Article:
Almost 8,000 called local Samaritans in a year

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The statistics are frightening. Coleraine Samaritans took 35 calls from people who were actually in the process of committing suicide from summer 2013 to summer 2014.

The bigger picture is even more disturbing. Volunteers in the local branch received a massive 7,980 calls for help over that same period with 1,366 of that number expressing suicidal feelings.

A further 383 callers told Samaritans of their plans to take their own lives.

Kate Miller, Director of Coleraine Samaritans, revealed these shocking figures as Samaritans launched its Strategic Action Plan at Parliament Buildings in Stormont for the next three years.

As well as being available round the clock to provide emotional support, the plan highlights the continuing need to reach out to high risk groups in the community, including young people, prisoners and young offenders and other vulnerable individuals.

The Samaritans Festival team also attends events such as Belfast Pride, NW 200, Oxygen and a number of community based gatherings to reach out and be available to provide emotional support to anyone attending.

Samaritans works in partnership with organisations to promote positive mental health and wellbeing messages – an important role in improving emotional resilience among not only the most vulnerable groups but those at risk of becoming vulnerable.

Catherine Brogan, Samaritans Executive Director for Ireland, said: “There is no one reason why someone contacts Samaritans. Reasons can include depression, relationship concerns, alcohol and drug problems, self-harm, debt, exam pressures as well as suicidal thoughts and feelings. The service provided by Samaritans is much needed and much valued.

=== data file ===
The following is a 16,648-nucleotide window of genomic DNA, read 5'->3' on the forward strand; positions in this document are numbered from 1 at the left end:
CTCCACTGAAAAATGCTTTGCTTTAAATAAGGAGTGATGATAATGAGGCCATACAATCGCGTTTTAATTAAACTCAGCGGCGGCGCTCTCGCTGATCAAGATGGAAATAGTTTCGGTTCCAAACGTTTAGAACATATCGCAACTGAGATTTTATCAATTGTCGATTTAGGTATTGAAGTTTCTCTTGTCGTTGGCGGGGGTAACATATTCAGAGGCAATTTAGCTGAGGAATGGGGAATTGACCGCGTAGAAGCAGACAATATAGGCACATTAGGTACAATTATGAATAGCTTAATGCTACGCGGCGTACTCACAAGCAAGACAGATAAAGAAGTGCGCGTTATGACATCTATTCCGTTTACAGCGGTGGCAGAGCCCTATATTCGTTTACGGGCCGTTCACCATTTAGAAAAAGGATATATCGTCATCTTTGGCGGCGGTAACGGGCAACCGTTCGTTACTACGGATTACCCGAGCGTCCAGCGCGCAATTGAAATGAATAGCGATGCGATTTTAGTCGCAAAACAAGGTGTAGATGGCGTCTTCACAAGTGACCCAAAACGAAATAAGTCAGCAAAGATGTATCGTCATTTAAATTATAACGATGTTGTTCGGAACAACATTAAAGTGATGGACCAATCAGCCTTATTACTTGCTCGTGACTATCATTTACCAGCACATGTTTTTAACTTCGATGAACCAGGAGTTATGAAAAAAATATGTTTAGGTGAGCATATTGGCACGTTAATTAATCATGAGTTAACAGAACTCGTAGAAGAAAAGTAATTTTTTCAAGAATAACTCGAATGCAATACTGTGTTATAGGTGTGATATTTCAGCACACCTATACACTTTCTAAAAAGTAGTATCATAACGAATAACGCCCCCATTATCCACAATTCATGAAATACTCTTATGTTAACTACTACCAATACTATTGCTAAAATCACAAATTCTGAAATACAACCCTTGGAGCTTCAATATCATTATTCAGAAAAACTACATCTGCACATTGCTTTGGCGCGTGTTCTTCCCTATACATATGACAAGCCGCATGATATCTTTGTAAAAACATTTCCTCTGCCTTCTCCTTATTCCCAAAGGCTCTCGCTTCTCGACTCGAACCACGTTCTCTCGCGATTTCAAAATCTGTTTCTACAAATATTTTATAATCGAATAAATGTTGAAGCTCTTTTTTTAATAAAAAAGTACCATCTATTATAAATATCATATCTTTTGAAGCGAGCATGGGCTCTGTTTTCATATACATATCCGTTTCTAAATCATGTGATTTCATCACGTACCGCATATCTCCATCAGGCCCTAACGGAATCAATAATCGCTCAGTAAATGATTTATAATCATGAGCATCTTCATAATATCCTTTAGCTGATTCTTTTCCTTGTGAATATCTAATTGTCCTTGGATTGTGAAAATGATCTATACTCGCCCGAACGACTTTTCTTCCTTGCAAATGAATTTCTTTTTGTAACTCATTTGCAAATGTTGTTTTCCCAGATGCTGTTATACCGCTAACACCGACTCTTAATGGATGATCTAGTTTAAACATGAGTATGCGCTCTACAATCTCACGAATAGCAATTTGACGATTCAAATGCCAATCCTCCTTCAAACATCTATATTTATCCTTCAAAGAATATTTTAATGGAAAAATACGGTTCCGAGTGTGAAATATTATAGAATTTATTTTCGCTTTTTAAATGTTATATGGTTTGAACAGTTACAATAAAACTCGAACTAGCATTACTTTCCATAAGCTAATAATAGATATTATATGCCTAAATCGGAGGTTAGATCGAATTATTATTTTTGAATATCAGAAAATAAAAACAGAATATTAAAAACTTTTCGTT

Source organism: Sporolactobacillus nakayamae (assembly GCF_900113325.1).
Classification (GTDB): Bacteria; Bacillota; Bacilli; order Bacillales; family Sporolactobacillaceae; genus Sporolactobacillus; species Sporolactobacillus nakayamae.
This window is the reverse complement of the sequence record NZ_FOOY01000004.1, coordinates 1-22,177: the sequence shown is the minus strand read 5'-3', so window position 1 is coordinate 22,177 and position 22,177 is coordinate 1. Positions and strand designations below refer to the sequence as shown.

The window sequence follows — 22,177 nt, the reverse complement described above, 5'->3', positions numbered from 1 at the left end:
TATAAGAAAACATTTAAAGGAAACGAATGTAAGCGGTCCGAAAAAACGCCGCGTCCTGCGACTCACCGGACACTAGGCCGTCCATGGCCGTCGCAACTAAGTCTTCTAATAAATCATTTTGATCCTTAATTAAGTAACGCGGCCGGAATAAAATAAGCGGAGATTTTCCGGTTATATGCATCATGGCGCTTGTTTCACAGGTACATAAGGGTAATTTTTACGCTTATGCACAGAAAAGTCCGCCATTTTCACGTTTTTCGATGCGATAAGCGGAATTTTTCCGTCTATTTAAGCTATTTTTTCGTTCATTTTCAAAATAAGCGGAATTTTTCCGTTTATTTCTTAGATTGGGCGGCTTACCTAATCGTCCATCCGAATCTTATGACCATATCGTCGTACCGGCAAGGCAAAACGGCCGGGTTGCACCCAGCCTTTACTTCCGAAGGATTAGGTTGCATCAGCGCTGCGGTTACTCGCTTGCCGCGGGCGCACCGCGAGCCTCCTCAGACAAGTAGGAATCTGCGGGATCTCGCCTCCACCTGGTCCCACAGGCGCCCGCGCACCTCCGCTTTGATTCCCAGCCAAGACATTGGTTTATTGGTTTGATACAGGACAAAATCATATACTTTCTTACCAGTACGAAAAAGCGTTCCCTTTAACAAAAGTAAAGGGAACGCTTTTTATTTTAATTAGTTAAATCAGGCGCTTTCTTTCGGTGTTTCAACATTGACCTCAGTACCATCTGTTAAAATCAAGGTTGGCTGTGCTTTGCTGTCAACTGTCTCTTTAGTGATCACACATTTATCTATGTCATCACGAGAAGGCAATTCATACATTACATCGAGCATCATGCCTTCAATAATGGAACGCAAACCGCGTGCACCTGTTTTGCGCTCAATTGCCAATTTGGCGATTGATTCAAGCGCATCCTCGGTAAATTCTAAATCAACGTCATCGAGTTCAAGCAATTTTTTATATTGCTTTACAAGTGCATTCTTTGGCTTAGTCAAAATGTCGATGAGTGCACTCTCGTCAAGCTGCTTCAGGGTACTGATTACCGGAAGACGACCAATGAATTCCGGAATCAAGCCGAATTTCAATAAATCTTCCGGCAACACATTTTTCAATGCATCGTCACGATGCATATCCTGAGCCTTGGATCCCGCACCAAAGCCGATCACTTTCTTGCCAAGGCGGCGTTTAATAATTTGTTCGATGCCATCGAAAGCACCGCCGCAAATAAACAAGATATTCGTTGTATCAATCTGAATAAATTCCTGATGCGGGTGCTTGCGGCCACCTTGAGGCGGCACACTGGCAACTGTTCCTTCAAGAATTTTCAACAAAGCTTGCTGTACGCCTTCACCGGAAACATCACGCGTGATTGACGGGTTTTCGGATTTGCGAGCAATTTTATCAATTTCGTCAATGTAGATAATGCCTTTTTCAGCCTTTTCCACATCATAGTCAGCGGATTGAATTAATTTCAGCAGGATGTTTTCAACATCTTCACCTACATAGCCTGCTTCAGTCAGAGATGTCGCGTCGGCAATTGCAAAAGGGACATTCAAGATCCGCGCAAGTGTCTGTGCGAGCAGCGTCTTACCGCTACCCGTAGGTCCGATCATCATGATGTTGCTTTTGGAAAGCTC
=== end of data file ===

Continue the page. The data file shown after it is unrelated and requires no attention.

“Our Strategic Action Plan will help to ensure that we continue to work to meet the local and national challenges at the forefront of emotional support and suicide reduction response.

“Samaritans is acutely aware of the changing environment in which we operate. There is an increased intensity of strain in many peoples’ lives. Our mission is to alleviate emotional distress and reduce the incidence of suicidal-feelings and behaviour. We have a clear vision, embodied within our Strategic Action Plan that fewer people die by suicide”.

Kate Miller, Director of the Coleraine Branch, told the Times: “The event was very good and managed to raise the profile of the work Samaritans does in the local communities around the province.

“I, as Coleraine Director was honoured to be asked to speak on the Outreach work of Samaritans, on behalf of our branch in the local area and from other branches around NI.

“I spoke of the growing partnerships with other charities, businesses and statuary bodies. Coleraine and District branch has been one of the most proactive in the region by setting up partnerships with others to raise our profile and to ‘reach out’ to those in our community affected by depression and suicide.

“Also speaking on a local level on the day was Alanna Jackson, Ballymena Branch who spoke of the work of Samaritans festival branch who go around the region to major festivals and events such as NW200 offering face to face emotional support.”

The event was attended by the First Minister Peter Robinson and Deputy First Minister, Martin McGuinness.

Mr Robinson said: “Samaritans have been to the fore in providing emotional support for people in crisis since they opened their first branch in Northern Ireland in 1961 and the service provided by Samaritans is much needed and highly valued. “